Strategic Studies Quarterly

Volume 12 Issue 4 - Winter 2018

  • Published
  • Strategic Studies Quarterly, Air University, Maxwell AFB, AL
  • Expectations of Cyber Deterrence

    Expectations of Cyber Deterrence

    Martin C. Libicki 
    Does the existence of cyber capabilities, coupled with the threat they might be used as punishment, help deter others? 
  • Does Grand Strategy Matter?

    Does Grand Strategy Matter?

    Alexander Kirss 
    Do academics and policy elites place too much stock in grand strategy as a cure-all for American foreign policy woes?   
  • Just War Reconsidered

    Just War Reconsidered

    By: James M. Dubik 
    Reviewed by:  Doyle Hodges 

    James Dubik’s Just War Reconsidered uses just war theory as a lens to examine the political and moral responsibility of military officers and policy makers at the strategic and operational level of war. Dubik’s central claim is that just war theory is incomplete. Traditional just war theory distinguishes the decision to go to war (jus ad bellum), which is the province of policy makers, from how a war is fought (jus in bello), which is the responsibility of the military. Dubik introduces a new level of analysis to jus in bello: how a war is waged. Fighting justly involves choosing weapons and targets to achieve war aims while minimizing the effect on those not engaged in harm.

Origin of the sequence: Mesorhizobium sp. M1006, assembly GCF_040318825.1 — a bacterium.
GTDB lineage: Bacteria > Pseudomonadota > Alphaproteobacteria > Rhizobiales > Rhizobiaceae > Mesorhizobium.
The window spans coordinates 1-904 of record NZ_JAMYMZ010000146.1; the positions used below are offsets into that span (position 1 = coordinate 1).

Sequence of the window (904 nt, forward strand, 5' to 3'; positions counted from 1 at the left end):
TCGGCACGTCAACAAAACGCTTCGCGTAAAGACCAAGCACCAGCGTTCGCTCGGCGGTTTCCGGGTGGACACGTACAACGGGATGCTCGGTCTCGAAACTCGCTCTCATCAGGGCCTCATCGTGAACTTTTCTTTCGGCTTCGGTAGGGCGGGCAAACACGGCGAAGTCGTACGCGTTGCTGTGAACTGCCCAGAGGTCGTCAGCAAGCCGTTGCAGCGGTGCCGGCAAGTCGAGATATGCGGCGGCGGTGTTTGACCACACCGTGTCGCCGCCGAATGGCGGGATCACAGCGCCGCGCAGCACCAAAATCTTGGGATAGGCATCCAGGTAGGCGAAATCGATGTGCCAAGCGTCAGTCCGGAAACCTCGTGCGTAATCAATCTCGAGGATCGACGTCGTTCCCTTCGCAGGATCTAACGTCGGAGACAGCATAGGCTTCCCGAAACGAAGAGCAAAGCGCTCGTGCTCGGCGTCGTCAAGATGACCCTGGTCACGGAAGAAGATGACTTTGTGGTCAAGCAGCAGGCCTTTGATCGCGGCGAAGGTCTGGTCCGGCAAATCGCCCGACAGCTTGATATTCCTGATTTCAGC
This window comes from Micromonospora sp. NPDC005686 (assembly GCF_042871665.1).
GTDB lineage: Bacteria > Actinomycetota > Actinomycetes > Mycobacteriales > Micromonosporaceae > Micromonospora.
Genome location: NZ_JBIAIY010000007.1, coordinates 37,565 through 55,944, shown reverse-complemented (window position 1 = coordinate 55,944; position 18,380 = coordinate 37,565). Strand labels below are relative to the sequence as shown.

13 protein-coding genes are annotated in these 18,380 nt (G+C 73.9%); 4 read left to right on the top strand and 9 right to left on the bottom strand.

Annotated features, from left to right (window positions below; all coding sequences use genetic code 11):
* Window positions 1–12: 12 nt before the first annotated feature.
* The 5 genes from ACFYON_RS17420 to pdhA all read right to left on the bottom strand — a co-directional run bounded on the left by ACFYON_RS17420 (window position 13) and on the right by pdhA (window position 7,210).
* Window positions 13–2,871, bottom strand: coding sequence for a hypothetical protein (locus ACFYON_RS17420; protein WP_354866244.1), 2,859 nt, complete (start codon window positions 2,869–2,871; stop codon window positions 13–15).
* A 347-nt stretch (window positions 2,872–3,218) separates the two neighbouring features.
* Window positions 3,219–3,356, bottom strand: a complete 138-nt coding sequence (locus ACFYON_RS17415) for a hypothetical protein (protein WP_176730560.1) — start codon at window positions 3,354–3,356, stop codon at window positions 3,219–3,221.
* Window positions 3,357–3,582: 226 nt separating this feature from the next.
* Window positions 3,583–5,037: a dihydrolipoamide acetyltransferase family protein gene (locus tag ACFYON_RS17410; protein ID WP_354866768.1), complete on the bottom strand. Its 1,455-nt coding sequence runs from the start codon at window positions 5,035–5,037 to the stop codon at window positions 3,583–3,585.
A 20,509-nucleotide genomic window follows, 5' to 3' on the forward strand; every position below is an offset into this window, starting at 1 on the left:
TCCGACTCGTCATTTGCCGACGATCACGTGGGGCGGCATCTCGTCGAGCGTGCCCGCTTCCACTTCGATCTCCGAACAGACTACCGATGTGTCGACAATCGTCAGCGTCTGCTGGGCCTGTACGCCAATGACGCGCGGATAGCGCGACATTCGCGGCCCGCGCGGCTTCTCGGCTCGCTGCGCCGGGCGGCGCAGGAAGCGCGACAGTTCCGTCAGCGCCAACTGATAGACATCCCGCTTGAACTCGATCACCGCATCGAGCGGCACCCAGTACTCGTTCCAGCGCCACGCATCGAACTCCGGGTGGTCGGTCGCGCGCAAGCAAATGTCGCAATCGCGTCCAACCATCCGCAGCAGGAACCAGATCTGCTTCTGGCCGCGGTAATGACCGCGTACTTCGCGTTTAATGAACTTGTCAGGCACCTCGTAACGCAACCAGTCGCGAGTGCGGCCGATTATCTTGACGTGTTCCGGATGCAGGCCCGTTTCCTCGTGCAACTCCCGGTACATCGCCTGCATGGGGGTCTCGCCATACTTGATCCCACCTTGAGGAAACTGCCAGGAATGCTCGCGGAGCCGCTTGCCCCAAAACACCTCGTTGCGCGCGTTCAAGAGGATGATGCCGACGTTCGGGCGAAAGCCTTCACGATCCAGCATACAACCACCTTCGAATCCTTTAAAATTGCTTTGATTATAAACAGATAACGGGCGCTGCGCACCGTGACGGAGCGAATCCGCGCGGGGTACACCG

• The New Russia

    The New Russia

    By: Mikhail Gorbachev
    Reviewed by:  Maj J. Alexander Ippoliti, ANG 

    To mark the 30th anniversary of the commencement of perestroika, Mikhail Gorbachev wrote The New Russia (published in Russian as После Кремля/Posle Kremlya, translated After the Kremlin), an introspective look at the Russian state based on his own experiences. He examined how Russia has evolved from the Soviet Union to the modern “managed democracy,” controlled by the Putin regime. New Russia offers Western readers a viewpoint at once sympathetic to, yet independent of, the liberal democratic narrative which generally informs American thinkers. New Russia does not offer particularly fresh insights but does provide Western readers the opportunity to glimpse a divide between the Putin regime and the elements of the Russian population that is often lost from outside Russia’s borders.




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